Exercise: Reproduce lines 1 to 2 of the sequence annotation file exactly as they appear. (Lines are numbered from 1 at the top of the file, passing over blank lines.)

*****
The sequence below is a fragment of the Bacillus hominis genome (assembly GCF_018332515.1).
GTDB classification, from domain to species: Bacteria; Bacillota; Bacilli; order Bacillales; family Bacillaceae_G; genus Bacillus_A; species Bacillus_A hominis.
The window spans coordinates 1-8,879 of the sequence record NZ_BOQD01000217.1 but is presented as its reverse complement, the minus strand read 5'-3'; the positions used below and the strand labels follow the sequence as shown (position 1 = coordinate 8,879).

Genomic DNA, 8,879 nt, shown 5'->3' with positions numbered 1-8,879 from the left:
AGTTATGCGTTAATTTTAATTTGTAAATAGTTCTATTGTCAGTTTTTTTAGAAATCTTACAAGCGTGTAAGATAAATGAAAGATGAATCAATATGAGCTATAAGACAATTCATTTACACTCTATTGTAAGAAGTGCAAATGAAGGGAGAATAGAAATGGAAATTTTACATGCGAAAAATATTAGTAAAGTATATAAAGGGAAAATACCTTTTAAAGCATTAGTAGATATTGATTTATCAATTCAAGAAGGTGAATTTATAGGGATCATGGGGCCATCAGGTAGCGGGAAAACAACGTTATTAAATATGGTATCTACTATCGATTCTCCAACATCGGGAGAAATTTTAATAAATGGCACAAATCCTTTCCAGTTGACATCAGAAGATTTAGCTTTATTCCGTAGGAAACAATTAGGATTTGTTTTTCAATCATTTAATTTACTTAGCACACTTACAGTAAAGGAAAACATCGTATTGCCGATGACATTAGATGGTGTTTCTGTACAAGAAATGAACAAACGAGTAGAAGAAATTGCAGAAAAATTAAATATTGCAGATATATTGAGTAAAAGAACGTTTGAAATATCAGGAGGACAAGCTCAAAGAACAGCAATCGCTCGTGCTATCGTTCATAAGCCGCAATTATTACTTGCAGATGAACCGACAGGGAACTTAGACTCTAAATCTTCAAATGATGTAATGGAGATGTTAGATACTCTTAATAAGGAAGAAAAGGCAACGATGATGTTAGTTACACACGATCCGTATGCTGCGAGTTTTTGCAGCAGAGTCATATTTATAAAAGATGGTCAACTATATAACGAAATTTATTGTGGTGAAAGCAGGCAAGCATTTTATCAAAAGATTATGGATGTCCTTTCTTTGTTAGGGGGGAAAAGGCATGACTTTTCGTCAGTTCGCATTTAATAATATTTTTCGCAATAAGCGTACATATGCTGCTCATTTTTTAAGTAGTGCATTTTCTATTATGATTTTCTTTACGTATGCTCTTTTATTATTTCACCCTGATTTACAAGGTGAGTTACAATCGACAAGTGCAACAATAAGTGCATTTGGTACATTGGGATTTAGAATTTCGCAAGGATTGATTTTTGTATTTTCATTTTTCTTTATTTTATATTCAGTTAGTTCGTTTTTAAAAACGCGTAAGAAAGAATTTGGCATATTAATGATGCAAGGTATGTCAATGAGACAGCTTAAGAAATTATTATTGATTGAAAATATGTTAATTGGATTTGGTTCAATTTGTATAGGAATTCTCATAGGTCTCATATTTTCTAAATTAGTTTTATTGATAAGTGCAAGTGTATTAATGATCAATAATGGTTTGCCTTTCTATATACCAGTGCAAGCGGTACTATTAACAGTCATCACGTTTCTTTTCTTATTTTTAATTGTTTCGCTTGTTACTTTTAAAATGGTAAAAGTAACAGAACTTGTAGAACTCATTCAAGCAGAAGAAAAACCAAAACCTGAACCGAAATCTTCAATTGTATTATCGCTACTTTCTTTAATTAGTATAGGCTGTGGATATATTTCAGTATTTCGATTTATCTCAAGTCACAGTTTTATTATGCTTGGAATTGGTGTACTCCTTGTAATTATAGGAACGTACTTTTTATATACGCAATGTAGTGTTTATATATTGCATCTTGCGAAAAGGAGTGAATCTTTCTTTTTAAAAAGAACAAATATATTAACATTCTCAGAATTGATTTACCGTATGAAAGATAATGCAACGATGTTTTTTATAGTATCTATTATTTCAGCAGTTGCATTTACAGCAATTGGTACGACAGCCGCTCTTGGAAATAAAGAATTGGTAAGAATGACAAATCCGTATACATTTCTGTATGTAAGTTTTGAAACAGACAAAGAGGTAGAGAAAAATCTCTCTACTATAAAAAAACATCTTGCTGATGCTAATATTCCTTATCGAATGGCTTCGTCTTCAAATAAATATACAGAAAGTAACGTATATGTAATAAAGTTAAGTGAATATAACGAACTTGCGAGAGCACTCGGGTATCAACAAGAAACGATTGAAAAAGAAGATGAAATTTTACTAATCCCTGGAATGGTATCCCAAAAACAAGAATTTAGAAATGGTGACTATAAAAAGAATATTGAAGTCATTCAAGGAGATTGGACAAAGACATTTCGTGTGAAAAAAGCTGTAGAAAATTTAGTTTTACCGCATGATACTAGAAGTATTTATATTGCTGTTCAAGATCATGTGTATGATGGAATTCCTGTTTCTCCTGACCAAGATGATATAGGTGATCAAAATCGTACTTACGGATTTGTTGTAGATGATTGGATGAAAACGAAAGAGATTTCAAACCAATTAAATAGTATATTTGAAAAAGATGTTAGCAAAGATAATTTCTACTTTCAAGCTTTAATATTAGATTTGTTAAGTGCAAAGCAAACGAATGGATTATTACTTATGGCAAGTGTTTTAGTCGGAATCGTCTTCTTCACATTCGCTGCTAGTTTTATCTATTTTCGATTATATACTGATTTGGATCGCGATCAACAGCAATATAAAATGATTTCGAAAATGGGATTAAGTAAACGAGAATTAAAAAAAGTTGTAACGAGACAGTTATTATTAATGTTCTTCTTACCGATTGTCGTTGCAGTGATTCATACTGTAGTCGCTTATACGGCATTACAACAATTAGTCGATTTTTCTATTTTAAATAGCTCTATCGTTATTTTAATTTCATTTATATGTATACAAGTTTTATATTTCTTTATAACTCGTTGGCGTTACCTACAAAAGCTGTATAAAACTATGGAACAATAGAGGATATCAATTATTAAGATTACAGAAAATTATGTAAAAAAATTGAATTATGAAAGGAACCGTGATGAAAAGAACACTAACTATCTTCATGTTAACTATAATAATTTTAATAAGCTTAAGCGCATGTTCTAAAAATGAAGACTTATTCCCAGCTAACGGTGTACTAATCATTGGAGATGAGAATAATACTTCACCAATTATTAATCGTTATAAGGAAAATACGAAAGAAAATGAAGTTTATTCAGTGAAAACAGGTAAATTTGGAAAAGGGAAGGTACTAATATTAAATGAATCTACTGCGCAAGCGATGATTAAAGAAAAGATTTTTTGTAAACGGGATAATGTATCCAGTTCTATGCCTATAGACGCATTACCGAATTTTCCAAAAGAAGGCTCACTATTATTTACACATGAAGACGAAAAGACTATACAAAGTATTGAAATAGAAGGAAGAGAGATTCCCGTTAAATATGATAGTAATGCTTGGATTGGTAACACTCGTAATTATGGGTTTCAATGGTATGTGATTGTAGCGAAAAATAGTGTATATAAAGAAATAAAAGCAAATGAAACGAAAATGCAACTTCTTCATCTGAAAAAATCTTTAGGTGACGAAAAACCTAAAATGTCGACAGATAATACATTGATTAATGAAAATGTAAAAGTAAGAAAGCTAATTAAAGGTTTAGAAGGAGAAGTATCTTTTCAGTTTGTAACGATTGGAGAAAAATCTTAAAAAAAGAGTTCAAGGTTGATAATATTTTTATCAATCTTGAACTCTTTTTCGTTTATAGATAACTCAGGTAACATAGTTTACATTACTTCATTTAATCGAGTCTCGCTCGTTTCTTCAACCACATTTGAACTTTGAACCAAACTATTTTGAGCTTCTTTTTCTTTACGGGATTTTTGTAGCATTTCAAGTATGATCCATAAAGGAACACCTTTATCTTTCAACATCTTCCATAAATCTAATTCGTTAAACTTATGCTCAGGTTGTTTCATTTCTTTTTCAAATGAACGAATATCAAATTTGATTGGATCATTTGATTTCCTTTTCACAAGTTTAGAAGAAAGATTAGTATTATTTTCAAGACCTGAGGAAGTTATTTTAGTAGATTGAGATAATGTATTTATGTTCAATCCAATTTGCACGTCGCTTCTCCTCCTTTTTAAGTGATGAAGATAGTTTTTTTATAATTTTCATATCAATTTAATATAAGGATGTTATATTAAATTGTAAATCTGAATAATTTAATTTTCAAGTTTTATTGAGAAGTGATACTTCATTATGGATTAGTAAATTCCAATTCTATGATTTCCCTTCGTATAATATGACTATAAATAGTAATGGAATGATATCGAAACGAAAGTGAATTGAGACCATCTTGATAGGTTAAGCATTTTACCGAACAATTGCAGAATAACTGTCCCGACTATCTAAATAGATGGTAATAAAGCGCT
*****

The sequence below is a fragment of the Bacillus hominis genome (assembly GCF_018332515.1).
GTDB classification, from domain to species: Bacteria; Bacillota; Bacilli; order Bacillales; family Bacillaceae_G; genus Bacillus_A; species Bacillus_A hominis.